Symphony Loses Tax Dispute

The Wisconsin Supreme Court ruled May 5 that the Milwaukee Symphony Orchestra’s concerts are entertainment events and thus subject to the state’s 5 percent sales tax.

The decision upholds an earlier ruling by the Tax Appeals Commission and ends a dispute that’s reportedly been going on for more than 10 years.

The court rejected the orchestra’s argument that the more than 100 concerts it performs each year are primarily educational and charitable events and not subject to taxation. Orchestra officials were reportedly seeking a refund of about $720,000 from the Department of Revenue for taxes paid on concert admissions between 1992 and 1996.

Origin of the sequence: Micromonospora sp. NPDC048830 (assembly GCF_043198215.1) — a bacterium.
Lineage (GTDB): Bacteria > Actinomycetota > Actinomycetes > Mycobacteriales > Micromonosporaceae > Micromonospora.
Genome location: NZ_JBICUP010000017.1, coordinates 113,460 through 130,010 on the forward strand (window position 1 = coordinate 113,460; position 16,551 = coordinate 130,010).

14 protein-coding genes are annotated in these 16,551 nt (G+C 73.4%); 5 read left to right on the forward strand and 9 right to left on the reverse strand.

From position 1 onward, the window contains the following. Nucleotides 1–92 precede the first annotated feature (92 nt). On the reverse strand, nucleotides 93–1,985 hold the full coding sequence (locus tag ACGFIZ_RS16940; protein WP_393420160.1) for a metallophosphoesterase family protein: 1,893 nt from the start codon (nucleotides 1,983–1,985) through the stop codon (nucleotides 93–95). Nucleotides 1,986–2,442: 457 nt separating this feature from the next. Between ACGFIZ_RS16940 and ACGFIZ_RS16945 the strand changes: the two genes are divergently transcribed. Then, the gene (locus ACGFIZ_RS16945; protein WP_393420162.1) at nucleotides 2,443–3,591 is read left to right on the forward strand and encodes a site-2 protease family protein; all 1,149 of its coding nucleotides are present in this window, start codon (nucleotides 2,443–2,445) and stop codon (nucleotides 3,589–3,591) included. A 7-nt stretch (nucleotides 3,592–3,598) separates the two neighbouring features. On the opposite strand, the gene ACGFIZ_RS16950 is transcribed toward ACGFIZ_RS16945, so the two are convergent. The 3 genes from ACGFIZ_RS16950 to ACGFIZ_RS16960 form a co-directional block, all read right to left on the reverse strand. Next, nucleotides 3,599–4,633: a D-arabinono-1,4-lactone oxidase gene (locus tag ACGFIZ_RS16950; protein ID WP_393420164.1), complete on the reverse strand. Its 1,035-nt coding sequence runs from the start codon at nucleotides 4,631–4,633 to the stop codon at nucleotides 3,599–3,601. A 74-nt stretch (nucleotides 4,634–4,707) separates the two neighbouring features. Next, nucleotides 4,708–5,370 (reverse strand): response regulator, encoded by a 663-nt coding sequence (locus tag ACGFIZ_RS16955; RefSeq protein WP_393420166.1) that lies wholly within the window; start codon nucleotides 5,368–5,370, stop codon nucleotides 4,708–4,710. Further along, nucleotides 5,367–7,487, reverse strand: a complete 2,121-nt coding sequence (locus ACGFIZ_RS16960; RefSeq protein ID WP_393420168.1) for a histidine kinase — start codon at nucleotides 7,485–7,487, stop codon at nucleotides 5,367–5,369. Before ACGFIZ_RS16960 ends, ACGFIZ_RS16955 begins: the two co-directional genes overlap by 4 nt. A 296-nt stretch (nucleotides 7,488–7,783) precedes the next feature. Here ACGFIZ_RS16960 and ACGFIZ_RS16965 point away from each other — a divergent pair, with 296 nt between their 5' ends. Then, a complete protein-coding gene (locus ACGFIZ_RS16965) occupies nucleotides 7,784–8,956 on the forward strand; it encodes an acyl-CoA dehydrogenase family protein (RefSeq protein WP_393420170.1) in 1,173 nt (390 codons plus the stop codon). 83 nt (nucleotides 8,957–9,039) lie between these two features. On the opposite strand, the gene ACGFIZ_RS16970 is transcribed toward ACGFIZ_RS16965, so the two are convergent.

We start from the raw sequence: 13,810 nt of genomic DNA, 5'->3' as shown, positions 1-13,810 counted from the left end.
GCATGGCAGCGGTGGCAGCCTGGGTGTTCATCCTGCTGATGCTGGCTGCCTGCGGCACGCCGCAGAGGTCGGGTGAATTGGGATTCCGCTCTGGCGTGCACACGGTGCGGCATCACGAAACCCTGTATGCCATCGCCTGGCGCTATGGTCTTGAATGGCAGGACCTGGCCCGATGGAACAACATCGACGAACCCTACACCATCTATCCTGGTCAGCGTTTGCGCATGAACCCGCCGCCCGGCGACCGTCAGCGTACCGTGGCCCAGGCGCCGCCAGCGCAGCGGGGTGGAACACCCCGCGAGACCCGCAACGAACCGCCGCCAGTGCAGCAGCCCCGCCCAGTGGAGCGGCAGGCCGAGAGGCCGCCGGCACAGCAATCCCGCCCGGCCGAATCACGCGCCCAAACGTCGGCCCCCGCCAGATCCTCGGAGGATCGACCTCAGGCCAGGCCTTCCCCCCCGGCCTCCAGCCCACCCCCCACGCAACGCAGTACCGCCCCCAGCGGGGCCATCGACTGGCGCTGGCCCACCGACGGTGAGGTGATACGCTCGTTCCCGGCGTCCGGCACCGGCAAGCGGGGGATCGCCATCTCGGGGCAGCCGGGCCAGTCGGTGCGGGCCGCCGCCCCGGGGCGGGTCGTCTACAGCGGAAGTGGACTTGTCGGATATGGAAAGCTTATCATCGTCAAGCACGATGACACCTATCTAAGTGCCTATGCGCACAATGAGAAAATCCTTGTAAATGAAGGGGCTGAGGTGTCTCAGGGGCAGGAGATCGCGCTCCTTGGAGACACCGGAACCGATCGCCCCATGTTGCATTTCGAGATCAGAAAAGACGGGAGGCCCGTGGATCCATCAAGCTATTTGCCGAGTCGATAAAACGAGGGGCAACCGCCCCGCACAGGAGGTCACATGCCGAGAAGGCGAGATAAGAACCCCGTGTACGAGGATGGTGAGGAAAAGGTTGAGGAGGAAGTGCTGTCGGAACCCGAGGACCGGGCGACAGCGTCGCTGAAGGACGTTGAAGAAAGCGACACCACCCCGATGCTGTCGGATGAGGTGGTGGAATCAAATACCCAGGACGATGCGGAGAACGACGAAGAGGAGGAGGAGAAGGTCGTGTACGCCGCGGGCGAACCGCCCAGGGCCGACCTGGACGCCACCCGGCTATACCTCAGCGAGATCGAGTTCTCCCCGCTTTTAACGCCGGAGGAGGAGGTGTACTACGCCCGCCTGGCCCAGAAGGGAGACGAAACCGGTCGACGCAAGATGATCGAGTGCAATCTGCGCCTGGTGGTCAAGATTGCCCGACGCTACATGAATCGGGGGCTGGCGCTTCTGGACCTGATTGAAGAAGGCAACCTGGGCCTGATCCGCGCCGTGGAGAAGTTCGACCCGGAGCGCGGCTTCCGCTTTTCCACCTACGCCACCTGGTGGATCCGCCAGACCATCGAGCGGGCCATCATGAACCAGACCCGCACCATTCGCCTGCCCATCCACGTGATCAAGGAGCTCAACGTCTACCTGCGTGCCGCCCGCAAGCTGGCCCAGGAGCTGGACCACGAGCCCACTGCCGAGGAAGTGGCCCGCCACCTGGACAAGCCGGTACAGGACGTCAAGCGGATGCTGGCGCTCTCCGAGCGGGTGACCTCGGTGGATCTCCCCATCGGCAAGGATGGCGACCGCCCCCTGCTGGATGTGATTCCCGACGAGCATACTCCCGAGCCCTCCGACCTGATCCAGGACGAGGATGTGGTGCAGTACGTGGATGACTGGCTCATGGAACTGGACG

The court ruled those concerts were promoted and marketed primarily as entertainment and should be taxed.

MSO spokeswoman Susan Loris said although officials are disappointed, they respect the court’s efforts in the matter.

Loris also said the decision won’t affect ticket prices as the orchestra has been paying the sales tax with general operating funds.